SourceForge under fire again for Nmap page

In today's open source roundup: SourceForge takes more heat for its Nmap page. Plus: Best Chromebook for a college student? And DistroWatch reviews Fedora 22 KDE

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His fellow Chrome OS redditors responded:

SchwuleSau: "I wouldn't buy a chromebook for gaming and I'm not sure if you could even run these games. But if you want to put crouton on your chromebook look for intel CPUs (not ARM) and 4 gb RAM. Since ChromeOS already requiers 1gb itself you most likely need more than just 1 gb RAM."

XiangJiao: "The Toshiba CB2 has a 1080p IPS screen so it's good for watching videos. Another chromeboko would be the Acer CB3 which has a Tegra K1 and 1080p. Both these chromebooks have 4GBs of RAM so you won't be faced with problems handling multiple programs like a 2GB."

Sketchesofspain01: "I want to warn you, as a fellow college student and working professional, that an 11" screen means you will be compromising on your ability to work productively.

You might want the screen real estate of a 15" screen; research and writing papers becomes significantly easier when you're not juggling windows and tabs. Yes, it is heavier. Yes, that means you will have to pay for it. Yet you will save yourself from frustration."

Baseballandfreedom: "If you're going to get one for college, and you're going to get a 1366x768 resolution model, I'd probably take an extra monitor too. Writing on smaller resolution, widescreen, laptops can get annoying quickly.

If I were buying a Chromebook for college and planned on using it for the next 4-5 years, I'd just spend the extra money and get a Chromebook Pixel. If your budget is lower, I'd stick with a Haswell/Broadwell/i3 Chromebook with an extra monitor."

More at Reddit

DistroWatch reviews Fedora 22 KDE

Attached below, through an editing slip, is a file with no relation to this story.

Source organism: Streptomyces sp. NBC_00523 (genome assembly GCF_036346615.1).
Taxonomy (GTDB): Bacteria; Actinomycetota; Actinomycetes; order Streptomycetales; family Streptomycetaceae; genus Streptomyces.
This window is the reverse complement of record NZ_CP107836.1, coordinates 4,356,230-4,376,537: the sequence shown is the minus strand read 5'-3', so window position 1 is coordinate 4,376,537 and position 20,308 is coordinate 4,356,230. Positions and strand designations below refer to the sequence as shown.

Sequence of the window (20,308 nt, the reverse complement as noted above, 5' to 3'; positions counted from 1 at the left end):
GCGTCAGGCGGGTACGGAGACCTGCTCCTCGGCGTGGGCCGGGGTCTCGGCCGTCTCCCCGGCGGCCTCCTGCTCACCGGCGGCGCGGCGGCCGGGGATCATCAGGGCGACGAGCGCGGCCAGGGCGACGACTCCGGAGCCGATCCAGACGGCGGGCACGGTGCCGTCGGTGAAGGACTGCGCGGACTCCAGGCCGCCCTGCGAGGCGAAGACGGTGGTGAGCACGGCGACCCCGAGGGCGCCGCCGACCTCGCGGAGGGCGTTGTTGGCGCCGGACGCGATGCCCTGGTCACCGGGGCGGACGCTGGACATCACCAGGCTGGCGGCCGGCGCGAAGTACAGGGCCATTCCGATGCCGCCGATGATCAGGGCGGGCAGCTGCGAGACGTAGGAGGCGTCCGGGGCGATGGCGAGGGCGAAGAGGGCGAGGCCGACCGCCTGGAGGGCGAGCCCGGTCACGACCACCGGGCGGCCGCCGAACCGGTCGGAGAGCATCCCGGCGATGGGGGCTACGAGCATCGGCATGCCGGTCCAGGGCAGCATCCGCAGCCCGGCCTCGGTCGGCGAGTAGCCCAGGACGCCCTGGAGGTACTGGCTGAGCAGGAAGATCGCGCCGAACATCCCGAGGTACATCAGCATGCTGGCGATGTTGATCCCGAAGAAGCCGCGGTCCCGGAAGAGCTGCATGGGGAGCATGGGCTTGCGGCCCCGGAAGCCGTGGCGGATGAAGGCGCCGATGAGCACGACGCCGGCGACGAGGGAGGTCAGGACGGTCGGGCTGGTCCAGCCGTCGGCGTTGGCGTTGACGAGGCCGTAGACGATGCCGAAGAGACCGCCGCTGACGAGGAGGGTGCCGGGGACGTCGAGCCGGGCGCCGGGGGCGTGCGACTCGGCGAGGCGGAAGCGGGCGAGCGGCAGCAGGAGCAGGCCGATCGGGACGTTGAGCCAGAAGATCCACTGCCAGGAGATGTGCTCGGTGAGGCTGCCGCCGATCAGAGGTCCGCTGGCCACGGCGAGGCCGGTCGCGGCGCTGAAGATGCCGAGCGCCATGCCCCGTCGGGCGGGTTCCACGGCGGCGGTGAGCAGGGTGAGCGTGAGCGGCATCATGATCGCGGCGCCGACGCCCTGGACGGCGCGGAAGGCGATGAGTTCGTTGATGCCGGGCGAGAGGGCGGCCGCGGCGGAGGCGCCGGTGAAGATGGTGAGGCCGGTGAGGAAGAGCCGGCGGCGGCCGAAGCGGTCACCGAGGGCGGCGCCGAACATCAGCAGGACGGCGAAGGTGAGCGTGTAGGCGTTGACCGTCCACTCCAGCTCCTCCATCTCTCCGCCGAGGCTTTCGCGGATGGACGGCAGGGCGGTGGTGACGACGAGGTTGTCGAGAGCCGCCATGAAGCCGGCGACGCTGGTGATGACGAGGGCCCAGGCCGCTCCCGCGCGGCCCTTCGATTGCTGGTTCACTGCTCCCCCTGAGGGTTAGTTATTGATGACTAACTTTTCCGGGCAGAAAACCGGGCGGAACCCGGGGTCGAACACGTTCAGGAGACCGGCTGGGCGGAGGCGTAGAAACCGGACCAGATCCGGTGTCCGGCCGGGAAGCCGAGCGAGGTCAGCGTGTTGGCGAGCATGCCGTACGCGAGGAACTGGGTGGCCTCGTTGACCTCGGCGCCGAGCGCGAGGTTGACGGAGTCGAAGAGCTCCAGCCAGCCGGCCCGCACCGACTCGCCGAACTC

Fedora 22 GNOME has gotten a lot of press recently, but now it's time for the KDE version to get some attention. DistroWatch recently did a full review of Fedora 22 KDE, and liked it but wouldn't recommend it to Linux newbies.

Jesse Smith reports for DistroWatch:

My overall impression of Fedora 22, or at least the KDE spin of Fedora 22, is that the distribution is a good desktop system once it has been set up. As is usually the case with Fedora, the problems I encountered happened early on. Fedora's installer and the Apper package manager are not particularly intuitive and, in the case of Apper, the utility is actually quite buggy.

The DNF package manager, while a step forward in terms of performance, doesn't handle unresponsive servers all that well. DNF does give us some performance gains though so I have hopes for a smoother, more fault tolerant package manager in the near future. Fedora does not ship with a number of popular items, such as multimedia codecs, and we need third-party repositories in order to acquire these extras.

Once Fedora is set up, once the extra software has been located and installed, then Fedora performs well. The distribution offers good performance and good hardware support. It may take a while to get everything configured the way we want it, but from that point on the day to day operation of the distribution flows smoothly.

I wouldn't recommend Fedora to Linux newcomers, but people who are generally familiar with how Linux distributions work will probably enjoy the cutting edge software and performance Fedora offers.

More at DistroWatch

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